The four freedoms refer to President Franklin D. Roosevelt's January 1941 Four Freedoms State of the Union address in which he identified essential human rights that should be universally protected. The theme was incorporated into the Atlantic Charter, and became part of the charter of the United Nations. To put it another way, FDR's speech was known for "identifying the objectives of the war and revealing his hopeful view of the postwar world".
The speech helped to awaken Congress and the nation to the dire war calling, articulate ideological aims of the necessary armed conflict and appeal to the universal American belief of freedom. Domestically, the Four Freedoms were not something Roosevelt was able to achieve through simple legislation, although they provided a theme for American military participation in the war.
"In the future days, which we seek to make secure, we look forward to a world founded upon four essential human freedoms
is freedom of speech and expression—everywhere in the world.
is freedom of every person to worship God in his own way—everywhere in the world.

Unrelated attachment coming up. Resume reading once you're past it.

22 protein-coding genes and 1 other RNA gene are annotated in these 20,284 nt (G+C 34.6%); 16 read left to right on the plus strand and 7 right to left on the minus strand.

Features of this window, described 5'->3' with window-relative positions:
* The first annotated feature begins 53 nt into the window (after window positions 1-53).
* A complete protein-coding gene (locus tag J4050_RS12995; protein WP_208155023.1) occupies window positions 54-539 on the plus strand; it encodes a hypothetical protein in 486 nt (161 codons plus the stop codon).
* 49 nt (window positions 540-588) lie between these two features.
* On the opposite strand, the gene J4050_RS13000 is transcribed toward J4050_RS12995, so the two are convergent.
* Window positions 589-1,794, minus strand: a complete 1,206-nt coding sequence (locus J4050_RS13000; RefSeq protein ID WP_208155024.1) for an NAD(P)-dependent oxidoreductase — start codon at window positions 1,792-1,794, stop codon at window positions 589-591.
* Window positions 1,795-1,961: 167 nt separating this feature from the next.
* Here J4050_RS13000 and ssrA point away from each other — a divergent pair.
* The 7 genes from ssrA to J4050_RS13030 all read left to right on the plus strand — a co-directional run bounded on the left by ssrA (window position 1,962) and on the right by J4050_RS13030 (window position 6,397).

is freedom from want—which, translated into world terms, means economic understandings which will secure to every nation a healthy peacetime life for its inhabitants—everywhere in the world.
is freedom from fear—which, translated into world terms, means a world-wide reduction of armaments to such a point and in such a thorough fashion that no nation will be in a position to commit an act of physical aggression against any neighbor—anywhere in the world.
That is no vision of a distant millennium. It is a definite basis for a kind of world attainable in our own time and generation. That kind of world is the very antithesis of the so-called new order of tyranny which the dictators seek to create with the crash of a bomb." ~ Franklin D. Roosevelt
The Unity Project is an art and civics initiative of the Norman Rockwell Museum and contemporary illustrators that is dedicated to an inclusive America in which all voices are heard.
Inspired by the rich and continuing tradition of American illustration, this project inspires us to consider the integral role that published imagery plays in creating cultural narratives which connect us to our times.